Taking the long way north

Buses replacing the Coastal Pacific were waiting outside Christchurch Railway Station at dawn....
Buses replacing the Coastal Pacific were waiting outside Christchurch Railway Station at dawn. Photos: Paul Gorman
If you think it is difficult getting from the South Island to the North Island by train, think again, writes Paul Gorman. It’s even more difficult. 

A painful and stubborn ear infection had put paid to flying for the time being. But work necessitated a couple of days in Wellington. Living in a one-car family had me scratching my head about how else it was possible to get from Christchurch to our lovely capital city.

One of those big comfy coaches maybe, with Wi-Fi if you are fortunate enough to strike the right one? Yeah nah, done enough of that over the years between Ōtautahi and Ōtepoti.

And ... what’s left, other than biking or walking? Well, train and the inter-island ferry. But was rail even an option? Was the Coastal Pacific train operating in mid-October? Turns out, yes it was, though the once-a-day service was only working a four-day long weekend timetable.

I was lucky. I love trains, the fact you can get up and walk about, buy something to eat, and not have to hang on grimly in a bus to use the toilet because you’ve had one coffee or tea too many in the previous hours.

It’s also part of being British. Trains, overground, underground, are in the blood, and the best and easiest way to get around the congestion — if the drivers aren’t on strike. The lack of trains in Aotearoa is perhaps the thing I miss most about the UK.

Sometimes it is good not to fly, even without an ear infection. Travelling by plane is like being in la-la land. The beauties of our country might just be a film set.

Flying distorts the country, making you think it is smaller than it really is. That Auckland is only an hour from Christchurch and that Wellington is about the same distance from Dunedin.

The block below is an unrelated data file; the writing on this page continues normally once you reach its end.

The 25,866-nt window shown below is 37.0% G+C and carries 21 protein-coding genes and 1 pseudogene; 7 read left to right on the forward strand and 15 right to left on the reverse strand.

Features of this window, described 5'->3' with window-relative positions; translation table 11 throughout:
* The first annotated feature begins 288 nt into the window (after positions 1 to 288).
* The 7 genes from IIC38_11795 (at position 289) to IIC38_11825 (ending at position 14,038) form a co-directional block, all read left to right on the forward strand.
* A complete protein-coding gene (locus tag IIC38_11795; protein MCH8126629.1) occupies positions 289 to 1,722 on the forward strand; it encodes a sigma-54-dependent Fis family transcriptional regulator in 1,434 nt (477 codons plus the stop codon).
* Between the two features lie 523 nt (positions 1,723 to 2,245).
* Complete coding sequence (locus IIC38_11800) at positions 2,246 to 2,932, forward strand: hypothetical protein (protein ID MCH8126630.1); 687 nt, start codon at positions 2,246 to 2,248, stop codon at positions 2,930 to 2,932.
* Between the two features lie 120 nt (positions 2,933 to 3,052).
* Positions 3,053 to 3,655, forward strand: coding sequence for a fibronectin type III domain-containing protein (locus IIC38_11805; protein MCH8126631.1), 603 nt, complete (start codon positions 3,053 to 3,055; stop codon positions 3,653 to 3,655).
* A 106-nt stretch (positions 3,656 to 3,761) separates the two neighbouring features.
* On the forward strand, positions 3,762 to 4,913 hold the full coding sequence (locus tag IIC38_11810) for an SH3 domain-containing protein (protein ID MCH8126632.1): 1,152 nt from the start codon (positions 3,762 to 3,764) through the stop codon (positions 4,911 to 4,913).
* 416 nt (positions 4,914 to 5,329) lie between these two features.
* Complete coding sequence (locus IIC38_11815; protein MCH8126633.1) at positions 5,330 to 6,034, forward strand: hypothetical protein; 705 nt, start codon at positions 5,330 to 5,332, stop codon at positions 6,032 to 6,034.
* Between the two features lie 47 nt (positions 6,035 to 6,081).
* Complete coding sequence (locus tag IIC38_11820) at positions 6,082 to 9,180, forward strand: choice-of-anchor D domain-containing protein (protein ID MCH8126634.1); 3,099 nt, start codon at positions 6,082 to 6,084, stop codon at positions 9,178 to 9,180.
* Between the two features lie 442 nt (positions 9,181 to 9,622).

Besides, I’ve always found it irritating when people in the North Island babble on social media somewhat sanctimoniously about "not flying today, getting the train to save the environment".

At least North Islanders have trains they can use. In the entire South Island there are maybe two train services a day, sometimes not even that out of the summer season.

Such thoughts were going round in my head as I paid $177 for the Sunday Coastal Pacific from Christchurch to Picton, and another $76 to be a walk-on passenger on the Interislander ferry across Cook Strait.

It seemed a trifle steep to hand over $253 for a one-way trip to Wellington that was going to take the best part of a day. But let’s face it, some one-way Air New Zealand fares have been even higher than that in recent months.

For the first time in ages I was really excited about travelling. All election day, as the nor’west gales blasted away and the planes had trouble landing, I was happy and a touch smug I would be keeping my feet on the ground.

The only hurdle was setting the alarm for a pre-dawn time that surely doesn’t actually exist? It’s hard to go to bed early on election night, but the check-in at Addington Station opening at 6am was a good incentive to call it a day.

And then ... at 9.43pm, the phone pings, announcing an email from the Great Journeys New Zealand team which put an end to such anticipation.

The wind was howling over the Seaward Kaikōura Range.
The wind was howling over the Seaward Kaikōura Range.
"Important notice regarding your Coastal Pacific booking," the message ominously intoned.

"We regret" — (uh-oh) — "to inform you that the Coastal Pacific train service between Christchurch and Picton for tomorrow will be replaced by bus."

Bus? BUS?! You’re kidding me?

"Unfortunately, this is due to the extremely high winds experienced ... having caused trees and power lines to fall across rail lines."

The email came with a sincere apology and a recognition that "bus replacements, especially at short notice, are disruptive to our passengers’ travel plans".

The now Not-so-Great Journeys was offering either a 50% refund for those who took the bus, a free postponement of the train trip, or a full refund for those who did not want to go by bus.